Parents with low empathy typically show little or no regret, remorse or guilt when they behave in ways that hurt and harm their children and children of such parents are therefore at particularly high risk of experiencing abuse.
At the extreme end of the scale, those with very low empathy are termed by psychologists as sociopaths or as suffering from anti-social personality disorder (however, this does not mean they will necessarily have been diagnosed or have broken the law – many such individuals can function well on a superficial level, seem charming on the surface and have cultivated a public persona that very effectively disguises their disorder; they may even strike the outside world as ‘model citizens’).
Other personality traits (on top of lack of feelings of guilt and superficial charm referred to above) of the sociopath include the following:
- an inability to form long-lasting relationships
- superficial emotions
- lack of awareness/concern regarding the harmful effects of their behaviour on others
- poor ability to make long-term plans
- experiences abnormally low levels of anxiety (so can be good at jobs that require a strong nerve such as surgery)
People with very low empathy, such as sociopaths, tend not to be easy to change ; they are also, as implied above, often very hard to detect – this makes them all the more potentially dangerous.
POSSIBLE BRAIN DIFFERENCES :
One of the possible reasons why sociopaths may find it difficult to change is that research suggests they may be suffering from brain abnormalities (specifically, in the region of the brain responsible for giving rise to feelings of empathy for others, as, indeed, one may expect). However, much more research still needs to be conducted before a full picture can be built up of both biological and environmental causes (and, indeed, of how these two categories of causes interact, of course).
LATEST RESEARCH :
It is worth noting, however, that (at the time of writing), the latest research suggests that sociopaths may not so much lack empathy as have an abnormal ability to suppress it (Keysers et al. 2012).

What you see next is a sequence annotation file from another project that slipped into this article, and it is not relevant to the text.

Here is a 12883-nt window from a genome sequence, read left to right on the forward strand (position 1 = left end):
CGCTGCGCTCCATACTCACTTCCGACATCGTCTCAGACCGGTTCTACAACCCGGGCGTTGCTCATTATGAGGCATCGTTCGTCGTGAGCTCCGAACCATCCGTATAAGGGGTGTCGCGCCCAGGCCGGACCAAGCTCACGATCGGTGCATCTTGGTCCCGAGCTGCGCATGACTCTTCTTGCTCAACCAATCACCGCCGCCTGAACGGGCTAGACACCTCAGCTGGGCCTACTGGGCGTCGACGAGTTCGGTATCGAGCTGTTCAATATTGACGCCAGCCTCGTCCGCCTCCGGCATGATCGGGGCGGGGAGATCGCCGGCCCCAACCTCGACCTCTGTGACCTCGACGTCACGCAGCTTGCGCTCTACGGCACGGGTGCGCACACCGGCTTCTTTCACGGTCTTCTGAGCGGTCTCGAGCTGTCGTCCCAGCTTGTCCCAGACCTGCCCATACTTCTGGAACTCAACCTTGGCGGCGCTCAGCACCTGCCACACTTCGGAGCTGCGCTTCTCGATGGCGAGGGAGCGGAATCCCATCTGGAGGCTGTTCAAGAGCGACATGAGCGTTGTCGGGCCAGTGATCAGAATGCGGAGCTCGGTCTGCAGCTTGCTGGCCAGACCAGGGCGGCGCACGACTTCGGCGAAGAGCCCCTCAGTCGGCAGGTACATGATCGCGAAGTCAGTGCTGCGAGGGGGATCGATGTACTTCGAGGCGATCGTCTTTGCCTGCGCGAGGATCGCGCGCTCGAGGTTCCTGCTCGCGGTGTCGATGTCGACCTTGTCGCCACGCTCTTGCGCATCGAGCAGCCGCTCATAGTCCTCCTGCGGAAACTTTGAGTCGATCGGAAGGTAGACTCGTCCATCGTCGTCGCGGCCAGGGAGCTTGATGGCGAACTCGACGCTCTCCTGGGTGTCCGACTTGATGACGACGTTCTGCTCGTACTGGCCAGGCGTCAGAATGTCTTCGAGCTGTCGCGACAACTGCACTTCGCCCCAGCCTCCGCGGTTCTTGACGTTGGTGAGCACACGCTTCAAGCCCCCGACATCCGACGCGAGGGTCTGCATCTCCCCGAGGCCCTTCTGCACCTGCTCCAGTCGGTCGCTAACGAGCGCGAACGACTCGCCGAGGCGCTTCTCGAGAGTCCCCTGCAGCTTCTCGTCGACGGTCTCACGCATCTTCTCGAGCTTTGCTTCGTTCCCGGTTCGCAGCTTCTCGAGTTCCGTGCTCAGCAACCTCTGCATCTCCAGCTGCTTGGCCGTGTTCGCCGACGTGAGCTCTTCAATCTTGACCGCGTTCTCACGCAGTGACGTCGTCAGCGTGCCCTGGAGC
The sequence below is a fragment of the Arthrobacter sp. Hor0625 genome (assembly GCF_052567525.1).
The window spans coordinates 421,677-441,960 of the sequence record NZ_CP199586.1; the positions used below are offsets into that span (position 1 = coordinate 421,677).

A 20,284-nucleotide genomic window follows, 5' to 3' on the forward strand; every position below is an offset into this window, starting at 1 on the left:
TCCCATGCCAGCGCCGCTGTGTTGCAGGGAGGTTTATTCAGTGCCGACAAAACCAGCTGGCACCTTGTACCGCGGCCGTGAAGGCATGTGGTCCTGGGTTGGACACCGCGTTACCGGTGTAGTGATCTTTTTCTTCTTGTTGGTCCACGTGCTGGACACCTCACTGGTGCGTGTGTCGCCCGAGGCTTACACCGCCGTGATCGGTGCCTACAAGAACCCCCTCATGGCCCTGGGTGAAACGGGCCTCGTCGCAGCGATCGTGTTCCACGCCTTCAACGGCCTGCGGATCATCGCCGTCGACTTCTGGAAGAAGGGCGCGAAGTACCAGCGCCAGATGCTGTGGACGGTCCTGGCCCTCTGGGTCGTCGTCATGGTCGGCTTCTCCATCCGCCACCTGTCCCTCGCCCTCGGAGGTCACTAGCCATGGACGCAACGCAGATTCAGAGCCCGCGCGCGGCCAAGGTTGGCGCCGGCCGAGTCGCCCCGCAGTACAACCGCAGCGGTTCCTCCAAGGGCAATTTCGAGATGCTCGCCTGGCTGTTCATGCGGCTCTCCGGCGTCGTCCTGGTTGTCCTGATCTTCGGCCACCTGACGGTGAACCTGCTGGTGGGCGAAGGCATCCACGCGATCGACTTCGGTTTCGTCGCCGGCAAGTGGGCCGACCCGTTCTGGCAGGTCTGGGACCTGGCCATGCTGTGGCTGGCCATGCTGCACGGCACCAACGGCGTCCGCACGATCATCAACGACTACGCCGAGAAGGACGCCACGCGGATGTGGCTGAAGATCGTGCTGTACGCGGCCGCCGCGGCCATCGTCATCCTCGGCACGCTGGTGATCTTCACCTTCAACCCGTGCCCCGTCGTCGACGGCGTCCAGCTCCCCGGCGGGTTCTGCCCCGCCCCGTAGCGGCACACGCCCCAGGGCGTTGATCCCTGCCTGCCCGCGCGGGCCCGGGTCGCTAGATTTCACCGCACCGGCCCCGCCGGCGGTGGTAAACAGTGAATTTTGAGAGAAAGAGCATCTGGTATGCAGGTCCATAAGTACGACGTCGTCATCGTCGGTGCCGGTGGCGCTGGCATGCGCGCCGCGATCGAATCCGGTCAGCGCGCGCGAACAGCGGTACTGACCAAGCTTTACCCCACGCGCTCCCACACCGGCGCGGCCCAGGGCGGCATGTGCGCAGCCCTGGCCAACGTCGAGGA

HOW THE SOCIOPATH CAN BECOME AGGRESSIVE TOWARDS THE EMPATH :
First, an EMPATH can be defined as a particularly sensitive and perceptive individual who is often the first to intuit that there is something ‘wrong’ with the sociopath. Such individuals can represent a threat to the sociopath as they have the potential to expose him/her (the sociopath) and challenge his/her manipulative behavior.
Frequently, due to this threat, the sociopath turns on/ becomes aggressive towards / attacks / tries to discredit the empath in an attempt to stop him/her (the empath) exposing him/her (the sociopath) and speaking the truth about his/her (the sociopath’s) behaviour.
HOW THE SOCIOPATH ENLISTS THE SUPPORT OF THE APATH :
In order to try to defeat, or, even, psychologically destroy the empath, the sociopath will often enlist the support of the apath (or the support of several apaths).
An apath is someone who lacks the judgment or insight to perceive the sociopath’s malevolent manipulative behaviour, or someone who is too apathetic and morally cowardly to care about it or do anything about it. If, on top of this, the apath bears the empath a grudge, the perverse collusion between the sociopath and apath may prove particularly devastating.
The psychological theorists, McGregor and McGregor, who originally formulated the above theory, termed this dynamic the sociopath-empath-apath triad. By way of illustration, the concept could apply to a family in the following manner :
- mother = sociopath
- youngest son = empath
- oldest son = apath
- father = apath
In the above example, there are two apaths; however, in other situations there may be just one or three or more.
David Hosier BSc Hons; MSc; PGDE(FAHE).
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